Even with clean gutters, however, ice dams can still form if some parts of your roof melt while others don’t. The still frozen ice can act as a blockage and keep the meltwater from draining. The best way to prevent this is to keep your attic properly insulated and ventilated. This keeps your attic cold, which will prevent the snow and ice from melting in the first place. If your home is particularly susceptible to ice dams, you may want to consider installing heat cables in the autumn, and using a reliable roof rake to remove any excess snow accumulation.

3. What’s the best roofing material for my climate?

Asphalt shingles are the most versatile material, but metal roofing may be better for hotter climates and slate for colder climates.
In Missouri, we get our share of hot and cold weather, so asphalt would be the most practical choice, but also consider the aesthetic and cost when selecting your materials.
If you are having trouble deciding, get some advice from one of our experts!

4. Can I install solar panels on my roof?

Solar panels can be installed on almost all roof types, though the materials and hardware needed will vary depending on your roof materials.
It is not recommended to install panels on an aging roof to avoid having to remove and replace the panels if your roof is damaged and needs to be replaced.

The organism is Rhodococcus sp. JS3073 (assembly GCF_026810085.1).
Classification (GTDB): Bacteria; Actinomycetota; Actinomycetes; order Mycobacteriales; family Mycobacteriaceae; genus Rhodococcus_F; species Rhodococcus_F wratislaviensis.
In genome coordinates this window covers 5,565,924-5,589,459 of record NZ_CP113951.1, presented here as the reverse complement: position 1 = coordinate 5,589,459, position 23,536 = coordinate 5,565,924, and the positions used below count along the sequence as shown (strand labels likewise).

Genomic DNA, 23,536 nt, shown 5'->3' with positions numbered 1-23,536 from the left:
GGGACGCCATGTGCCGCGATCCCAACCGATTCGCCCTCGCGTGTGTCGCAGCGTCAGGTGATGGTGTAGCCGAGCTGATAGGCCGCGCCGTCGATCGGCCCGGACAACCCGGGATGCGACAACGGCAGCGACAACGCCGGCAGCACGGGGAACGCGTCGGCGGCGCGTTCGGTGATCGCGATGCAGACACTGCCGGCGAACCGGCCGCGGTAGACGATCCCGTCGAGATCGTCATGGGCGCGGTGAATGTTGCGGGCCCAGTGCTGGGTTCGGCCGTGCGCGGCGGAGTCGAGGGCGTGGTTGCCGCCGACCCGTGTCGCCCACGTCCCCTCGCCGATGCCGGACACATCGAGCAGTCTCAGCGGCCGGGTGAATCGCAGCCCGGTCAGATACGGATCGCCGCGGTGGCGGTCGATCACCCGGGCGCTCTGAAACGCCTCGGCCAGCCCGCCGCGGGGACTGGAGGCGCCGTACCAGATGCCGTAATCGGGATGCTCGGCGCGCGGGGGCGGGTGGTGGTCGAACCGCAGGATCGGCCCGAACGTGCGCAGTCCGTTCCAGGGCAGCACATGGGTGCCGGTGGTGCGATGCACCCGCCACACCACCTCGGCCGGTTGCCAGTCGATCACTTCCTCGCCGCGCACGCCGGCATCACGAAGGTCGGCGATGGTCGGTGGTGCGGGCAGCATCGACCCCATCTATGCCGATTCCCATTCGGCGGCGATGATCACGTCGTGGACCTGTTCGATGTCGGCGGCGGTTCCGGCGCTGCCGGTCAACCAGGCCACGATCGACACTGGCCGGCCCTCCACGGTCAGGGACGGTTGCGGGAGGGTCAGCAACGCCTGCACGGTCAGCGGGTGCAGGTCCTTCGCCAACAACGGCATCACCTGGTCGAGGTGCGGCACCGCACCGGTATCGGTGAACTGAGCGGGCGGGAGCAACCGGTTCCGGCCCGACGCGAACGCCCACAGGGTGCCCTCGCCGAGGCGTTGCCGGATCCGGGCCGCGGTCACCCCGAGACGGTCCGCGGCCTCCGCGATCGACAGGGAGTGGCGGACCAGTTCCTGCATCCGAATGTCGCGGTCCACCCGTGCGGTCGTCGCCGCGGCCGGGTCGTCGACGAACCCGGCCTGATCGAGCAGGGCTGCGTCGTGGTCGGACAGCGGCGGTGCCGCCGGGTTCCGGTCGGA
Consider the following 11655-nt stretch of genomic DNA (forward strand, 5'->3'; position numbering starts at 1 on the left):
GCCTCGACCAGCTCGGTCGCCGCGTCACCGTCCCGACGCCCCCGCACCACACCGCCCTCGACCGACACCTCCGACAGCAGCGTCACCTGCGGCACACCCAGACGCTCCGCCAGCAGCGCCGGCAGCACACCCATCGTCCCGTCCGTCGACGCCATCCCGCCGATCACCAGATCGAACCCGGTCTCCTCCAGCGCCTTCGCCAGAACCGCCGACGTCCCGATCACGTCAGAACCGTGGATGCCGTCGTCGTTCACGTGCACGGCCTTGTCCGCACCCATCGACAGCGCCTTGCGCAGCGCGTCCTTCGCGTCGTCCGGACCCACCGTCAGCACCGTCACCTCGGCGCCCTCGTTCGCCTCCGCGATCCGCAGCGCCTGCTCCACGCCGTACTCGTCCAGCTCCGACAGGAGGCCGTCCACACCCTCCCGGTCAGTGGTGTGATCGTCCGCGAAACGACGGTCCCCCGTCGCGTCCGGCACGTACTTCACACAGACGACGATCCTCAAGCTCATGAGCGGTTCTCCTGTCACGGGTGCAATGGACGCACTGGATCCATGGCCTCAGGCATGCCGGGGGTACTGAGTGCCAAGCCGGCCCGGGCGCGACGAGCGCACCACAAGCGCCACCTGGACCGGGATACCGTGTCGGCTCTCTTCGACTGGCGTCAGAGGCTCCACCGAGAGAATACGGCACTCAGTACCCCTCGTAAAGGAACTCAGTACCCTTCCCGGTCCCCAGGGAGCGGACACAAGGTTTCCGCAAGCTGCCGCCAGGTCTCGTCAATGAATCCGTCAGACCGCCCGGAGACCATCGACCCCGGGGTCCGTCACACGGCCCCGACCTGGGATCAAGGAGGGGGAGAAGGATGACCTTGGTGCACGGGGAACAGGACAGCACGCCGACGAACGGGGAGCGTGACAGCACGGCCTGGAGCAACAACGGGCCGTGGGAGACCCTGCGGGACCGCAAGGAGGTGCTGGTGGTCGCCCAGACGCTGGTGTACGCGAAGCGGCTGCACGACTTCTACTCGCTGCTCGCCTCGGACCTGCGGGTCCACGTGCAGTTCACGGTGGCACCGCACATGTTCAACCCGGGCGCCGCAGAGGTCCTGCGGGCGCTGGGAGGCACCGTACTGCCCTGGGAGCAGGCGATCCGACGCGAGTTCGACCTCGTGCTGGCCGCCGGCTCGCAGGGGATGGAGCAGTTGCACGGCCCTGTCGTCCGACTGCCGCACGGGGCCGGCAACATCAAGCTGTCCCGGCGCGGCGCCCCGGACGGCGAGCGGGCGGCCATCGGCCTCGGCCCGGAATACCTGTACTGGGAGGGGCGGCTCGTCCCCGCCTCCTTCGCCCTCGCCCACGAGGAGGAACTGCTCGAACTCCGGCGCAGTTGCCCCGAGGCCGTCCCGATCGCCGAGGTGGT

5. Are there environmentally friendly roofing materials?

There are many material options to make your roof better for the environment, including metal, slate, clay/concrete, and recycled shingles.
Metal roofing is easily recyclable and very durable and long-lasting. This is a great choice if your house is exposed to extreme weather or in a hot climate due to its reflectivity.
Slate has some of the longest lifespans out of any roofing material, regularly lasting over 100 years. These slate tiles can easily be recycled for future roofs or other uses and are especially attractive aesthetically and for colder climates.
Clay or cement tiles are also known to last for over 100 years and can easily be crushed down and recycled back into tiles or other objects at the end of their life. Clay tiles especially also offer a very unique look for your home that catches the eye.
Recycled shingles are functionally similar to traditional asphalt shingles but made from recycled consumer waste that would otherwise end up in a landfill. Durability varies depending on the materials used, but generally will not last nearly as long as the other options. This is made up for with a much lower price point and more aesthetic options than other materials.